United States District Court, S.D. Ohio, Western Division, Dayton
District Judge Walter H. Rice
REPORT AND RECOMMENDATIONS ON MOTION TO DISMISS OF
Michael R. Merz, United States Magistrate Judge
case is before the Court on Motion to Dismiss of Defendant
Stacy Wall (ECF No. 4) which Plaintiff opposes (ECF No. 5).
Wall's Motion cites no particular authority for
dismissal. Because the case has been removed to federal
court, the Motion must be evaluated under the Federal Rules
of Civil Procedure and this Court treats it as a motion to
dismiss for failure to state a claim upon which relief can be
granted under Fed.R.Civ.P. 12(b)(6).
Wall notes that she is purportedly sued in her official
capacity as an Assistant Miami County Prosecutor but that she
does not hold that office; rather, she is Law Director for
the City of Piqua, Ohio.
responds that to his knowledge Ms. Wall is the person who, on
October 12, 2017, advised him "to waive his right to
counsel" in the case then pending before Judge Gutmann
and was also the person who first advised him of the failure
of the Municipal Court to timely appoint counsel for him.
(ECF No. 5, PagelD 271-72). He speculates that on the
occasion in question, Ms. Wall was sitting in for the
assigned assistant county prosecutor. Marcum requests a full
evidentiary hearing on the Motion with the Court conducting
what would include what would amount to a lineup of Ms. Wall
and Ms. Lenee Brosh so that Mr. Marcum can identify which of
them is the person to whom he is referring.
gravamen of Marcum's complaint against Ms. Wall is
"that it is illegal, unethical, and unconstitutional for
prosecutors' to approach criminally accused defendants to
either incourage [sic] or advise them to 'waive'
their right to counsel." (Complaint, ECF No. 2, PagelD
184). At a later point he alleges ""[i]t is also a
conflict of interest as well as a structural error for any
prosecutor to give "legal advise [sic]" to a
criminal defendant that may incourage [sic] a defendant to
forfeit any of his constitutional rights. . ."
Id. at PagelD 185.
test for dismissal under Fed.R.Civ.P. 12(b)(6) has been
stated by the Supreme Court as follows:
Factual allegations must be enough to raise a right to relief
above the speculative level, see 5 C. Wright & A. Miller,
Federal Practice and Procedure § 1216, pp. 235-236 (3d
ed.2004)("[T]he pleading must contain something more ...
than ... a statement of facts that merely creates a suspicion
[of] a legally cognizable right of action"), on the
assumption that all the allegations in the complaint are true
(even if doubtful in fact), see, e.g., Swierkiewicz v.
Sorema N. A., 534 U.S. 506, 508, n. 1, 122 S.Ct. 992,
152 L.Ed.2d 1 (2002); Neitzke v. Williams, 490 U.S.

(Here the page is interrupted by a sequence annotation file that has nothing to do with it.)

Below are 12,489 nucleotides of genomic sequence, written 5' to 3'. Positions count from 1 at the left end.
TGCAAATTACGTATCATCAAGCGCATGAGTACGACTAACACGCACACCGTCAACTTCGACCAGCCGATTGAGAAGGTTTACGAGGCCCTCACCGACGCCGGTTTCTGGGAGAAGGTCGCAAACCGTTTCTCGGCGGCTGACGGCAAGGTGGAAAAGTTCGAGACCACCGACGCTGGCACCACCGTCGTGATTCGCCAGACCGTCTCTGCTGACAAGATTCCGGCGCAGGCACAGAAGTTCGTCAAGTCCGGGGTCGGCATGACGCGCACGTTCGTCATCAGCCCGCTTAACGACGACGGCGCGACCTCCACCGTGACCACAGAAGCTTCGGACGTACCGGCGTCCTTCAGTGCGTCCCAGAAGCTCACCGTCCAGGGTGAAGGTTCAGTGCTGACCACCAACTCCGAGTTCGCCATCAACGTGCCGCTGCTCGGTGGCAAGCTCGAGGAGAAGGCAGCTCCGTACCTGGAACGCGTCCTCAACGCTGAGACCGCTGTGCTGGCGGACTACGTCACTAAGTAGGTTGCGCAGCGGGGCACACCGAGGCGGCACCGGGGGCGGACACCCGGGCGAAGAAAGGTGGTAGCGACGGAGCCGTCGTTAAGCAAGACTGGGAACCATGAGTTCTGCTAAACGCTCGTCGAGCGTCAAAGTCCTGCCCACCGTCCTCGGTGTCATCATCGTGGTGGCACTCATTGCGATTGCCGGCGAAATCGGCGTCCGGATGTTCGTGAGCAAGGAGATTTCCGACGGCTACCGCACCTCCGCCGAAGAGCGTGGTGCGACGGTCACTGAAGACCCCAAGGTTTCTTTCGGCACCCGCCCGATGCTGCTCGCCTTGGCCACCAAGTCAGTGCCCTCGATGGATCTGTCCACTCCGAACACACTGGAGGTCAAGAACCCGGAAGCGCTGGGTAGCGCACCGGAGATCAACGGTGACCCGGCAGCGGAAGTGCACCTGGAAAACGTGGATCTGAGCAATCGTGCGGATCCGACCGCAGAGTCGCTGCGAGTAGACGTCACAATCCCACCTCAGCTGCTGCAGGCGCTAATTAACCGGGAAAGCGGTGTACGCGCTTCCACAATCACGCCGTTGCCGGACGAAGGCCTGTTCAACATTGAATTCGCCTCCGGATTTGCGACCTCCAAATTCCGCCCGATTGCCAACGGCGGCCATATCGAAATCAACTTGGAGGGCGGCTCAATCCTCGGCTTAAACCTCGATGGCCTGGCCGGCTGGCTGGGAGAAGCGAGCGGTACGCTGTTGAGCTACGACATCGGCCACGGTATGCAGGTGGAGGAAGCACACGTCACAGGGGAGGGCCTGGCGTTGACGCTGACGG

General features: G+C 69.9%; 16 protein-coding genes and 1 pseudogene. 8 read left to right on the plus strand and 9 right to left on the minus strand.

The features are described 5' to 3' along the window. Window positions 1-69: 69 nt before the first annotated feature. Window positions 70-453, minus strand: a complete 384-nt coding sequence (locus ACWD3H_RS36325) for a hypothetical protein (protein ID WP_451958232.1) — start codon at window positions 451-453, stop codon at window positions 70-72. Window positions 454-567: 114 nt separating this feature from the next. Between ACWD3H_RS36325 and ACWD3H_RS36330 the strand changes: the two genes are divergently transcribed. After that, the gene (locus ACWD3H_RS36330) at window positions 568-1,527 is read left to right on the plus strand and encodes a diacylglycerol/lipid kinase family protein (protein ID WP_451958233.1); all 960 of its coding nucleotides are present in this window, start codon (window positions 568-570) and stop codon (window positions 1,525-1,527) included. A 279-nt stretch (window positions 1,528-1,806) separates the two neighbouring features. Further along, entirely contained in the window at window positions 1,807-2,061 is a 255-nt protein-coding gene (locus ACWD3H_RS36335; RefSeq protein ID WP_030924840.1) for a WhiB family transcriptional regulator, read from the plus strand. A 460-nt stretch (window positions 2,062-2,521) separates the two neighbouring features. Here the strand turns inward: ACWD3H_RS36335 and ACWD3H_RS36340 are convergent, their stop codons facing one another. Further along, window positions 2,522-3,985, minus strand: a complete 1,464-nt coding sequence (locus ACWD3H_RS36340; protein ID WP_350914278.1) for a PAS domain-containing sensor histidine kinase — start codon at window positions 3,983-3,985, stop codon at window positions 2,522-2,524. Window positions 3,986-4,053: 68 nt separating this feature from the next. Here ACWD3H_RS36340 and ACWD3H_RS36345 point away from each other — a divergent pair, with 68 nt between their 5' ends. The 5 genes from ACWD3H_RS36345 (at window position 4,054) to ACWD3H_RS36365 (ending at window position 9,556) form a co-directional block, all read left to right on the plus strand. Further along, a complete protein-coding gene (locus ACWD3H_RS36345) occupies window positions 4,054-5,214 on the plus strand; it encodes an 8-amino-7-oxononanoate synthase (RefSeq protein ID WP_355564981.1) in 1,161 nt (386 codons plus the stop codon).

319, 327, 109 S.Ct. 1827, 104L.Ed.2d 338 (1989)(" Rule
12(b)(6) does not countenance ... dismissals based on a
judge's disbelief of a complaint's factual
allegations"); Scheuer v. Rhodes, 416 U.S. 232,
236, 94 S.Ct. 1683, 40 L.Ed.2d 90 (1974) (a well-pleaded
complaint may proceed even if it appears "that a
recovery is very remote and unlikely").
Bell Atlantic Corp. v. Twombly, 550 U.S.544, 555
[W]hen the allegations in a complaint, however true, could
not raise a claim of entitlement to relief, '"this
basic deficiency should ... be exposed at the point of
minimum expenditure of time and money by the parties and the
court.'" 5 Wright & Miller § 1216, at
233-234 (quoting Daves v. Hawaiian Dredging Co., 114
F.Supp. 643, 645 (D. Hawaii 1953)); see also Dura
[Pharmaceuticals, Inc. v. Broudo, 544 U.S. 336, 125
S.Ct. 1627, 161 L.Ed.2d 577 (2005)], at 346, 125 S.Ct. 1627;
Asahi Glass Co. v. Pentech Pharmaceuticals, Inc .,
289 F.Supp.2d 986, 995 (N.D.I11.2003) (Posner, J., sitting by
designation) ("[S]ome threshold of plausibility must be
crossed at the outset before a patent antitrust case should
be permitted to go into its inevitably costly and protracted
Twombly, 550 U.S. at 558; see also Association
of Cleveland Fire Fighters v. City of Cleveland, Ohio,
502 F.3d 545 (6th Cir. 2007).
U.S.C. § 1983, R.S. § 1979, the statute under which
Mr. Marcum brought suit, was adopted as part of the Act of
April 20, 1871, and reads, as amended:
Every person who, under color of any statute, ordinance,
regulation, custom, or usage, of any State or Territory or
the District of Columbia, subjects, or causes to be
subjected, any citizen of the United States or other person
within the jurisdiction thereof to the deprivation of any
rights, privileges, or immunities secured by the Constitution
and laws, shall be liable to the party injured in an action
at law, suit in equity, or other proper proceeding for
redress, except that in any action brought against a judicial
officer, injunctive relief shall not be granted unless a
declaratory decree was violated or declaratory relief was
unavailable. For the ...